INDIANAPOLIS (AP) — The Indiana House of Representatives
approved a proposal Tuesday that would place the state's gay marriage ban
in the state constitution, while leaving the door open to eventual
approval of civil unions.
The proposed ban, which cleared the chamber on 57-40 vote, now heads to
the Indiana Senate, where members of the Senate Judiciary Committee are
set to take up the issue.
The vote followed weeks of uncertainty for a measure that swept through
the General Assembly with ease just three years ago.
Republican House Speaker Brian Bosma worked hard to shepherd the ban
through the start of the session. But he washed his hands of the measure
Monday night, shortly after members of his own caucus joined with House
Democrats to change it.
House lawmakers removed a sentence in the proposed ban that would have
banned civil unions and potentially barred employers from providing
benefits to same-sex employees. Republicans who joined with House
Democrats to alter the measure expressed concerns that the ban went too
far by barring future approval of civil unions.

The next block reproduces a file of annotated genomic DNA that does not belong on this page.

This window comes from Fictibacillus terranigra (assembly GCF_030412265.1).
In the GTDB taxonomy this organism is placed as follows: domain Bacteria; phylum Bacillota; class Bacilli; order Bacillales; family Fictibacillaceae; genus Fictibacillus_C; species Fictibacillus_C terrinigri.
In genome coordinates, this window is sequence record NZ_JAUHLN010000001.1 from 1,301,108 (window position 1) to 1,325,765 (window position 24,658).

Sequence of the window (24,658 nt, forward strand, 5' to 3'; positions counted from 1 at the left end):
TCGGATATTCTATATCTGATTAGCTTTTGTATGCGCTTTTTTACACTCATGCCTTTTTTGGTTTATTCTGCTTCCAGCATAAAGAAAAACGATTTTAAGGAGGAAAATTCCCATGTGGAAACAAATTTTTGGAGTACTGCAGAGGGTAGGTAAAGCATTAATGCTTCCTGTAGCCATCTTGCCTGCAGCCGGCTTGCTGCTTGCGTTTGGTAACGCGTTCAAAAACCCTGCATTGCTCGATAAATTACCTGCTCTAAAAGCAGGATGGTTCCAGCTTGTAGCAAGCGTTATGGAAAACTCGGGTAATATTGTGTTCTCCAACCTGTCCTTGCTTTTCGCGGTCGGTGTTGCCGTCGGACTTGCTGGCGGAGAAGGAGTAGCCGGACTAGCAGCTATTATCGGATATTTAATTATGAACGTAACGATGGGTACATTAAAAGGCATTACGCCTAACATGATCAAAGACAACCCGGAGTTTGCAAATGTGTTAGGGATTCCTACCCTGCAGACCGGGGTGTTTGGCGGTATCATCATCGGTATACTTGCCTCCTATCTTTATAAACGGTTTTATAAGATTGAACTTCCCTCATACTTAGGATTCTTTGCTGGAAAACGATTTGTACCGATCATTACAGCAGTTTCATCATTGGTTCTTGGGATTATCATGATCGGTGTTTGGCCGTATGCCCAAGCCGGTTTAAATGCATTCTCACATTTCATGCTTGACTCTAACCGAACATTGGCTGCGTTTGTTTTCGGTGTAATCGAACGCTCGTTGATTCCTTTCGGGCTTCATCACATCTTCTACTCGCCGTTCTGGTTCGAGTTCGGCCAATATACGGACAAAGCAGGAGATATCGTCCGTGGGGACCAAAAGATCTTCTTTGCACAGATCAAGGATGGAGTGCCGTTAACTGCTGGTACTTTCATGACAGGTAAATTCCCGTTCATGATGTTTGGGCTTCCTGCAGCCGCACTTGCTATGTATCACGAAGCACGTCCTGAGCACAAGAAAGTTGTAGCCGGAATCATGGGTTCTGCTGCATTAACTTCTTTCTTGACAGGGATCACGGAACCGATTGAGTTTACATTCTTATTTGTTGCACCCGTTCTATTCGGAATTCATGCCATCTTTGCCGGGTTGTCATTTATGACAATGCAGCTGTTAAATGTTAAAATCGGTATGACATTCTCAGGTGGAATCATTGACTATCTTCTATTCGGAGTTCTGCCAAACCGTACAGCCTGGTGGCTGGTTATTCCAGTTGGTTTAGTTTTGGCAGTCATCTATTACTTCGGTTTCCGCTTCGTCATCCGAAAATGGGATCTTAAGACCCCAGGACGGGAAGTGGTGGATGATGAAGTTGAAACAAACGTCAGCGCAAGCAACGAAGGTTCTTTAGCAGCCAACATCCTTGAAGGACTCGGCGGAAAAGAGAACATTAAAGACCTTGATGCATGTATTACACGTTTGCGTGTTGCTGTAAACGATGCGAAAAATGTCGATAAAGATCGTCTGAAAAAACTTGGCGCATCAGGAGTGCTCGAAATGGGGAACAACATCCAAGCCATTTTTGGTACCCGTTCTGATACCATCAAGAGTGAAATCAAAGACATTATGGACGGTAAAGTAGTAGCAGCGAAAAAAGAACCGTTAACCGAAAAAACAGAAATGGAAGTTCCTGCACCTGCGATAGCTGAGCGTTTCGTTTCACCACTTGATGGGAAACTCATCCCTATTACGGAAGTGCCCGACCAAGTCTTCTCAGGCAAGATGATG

However, that alteration potentially pushes back the soonest the measure
could go before voters to November 2016. Indiana's constitutional
amendment process requires the same measure be approved in two consecutive
two-year sessions of the General Assembly then be placed on the ballot for
consideration by voters.
But legislative attorneys counselled Republican leaders that altering the
language of the ban would likely require lawmakers to give it a second
approval when they convene their next two-year session.
The question could easily become moot, however, depending on what the
Senate does. Senators have the ability to amend the measure back to its
original form. If senators restore the measure to its original form, they
could set the ban back on track for an appearance on November's ballot.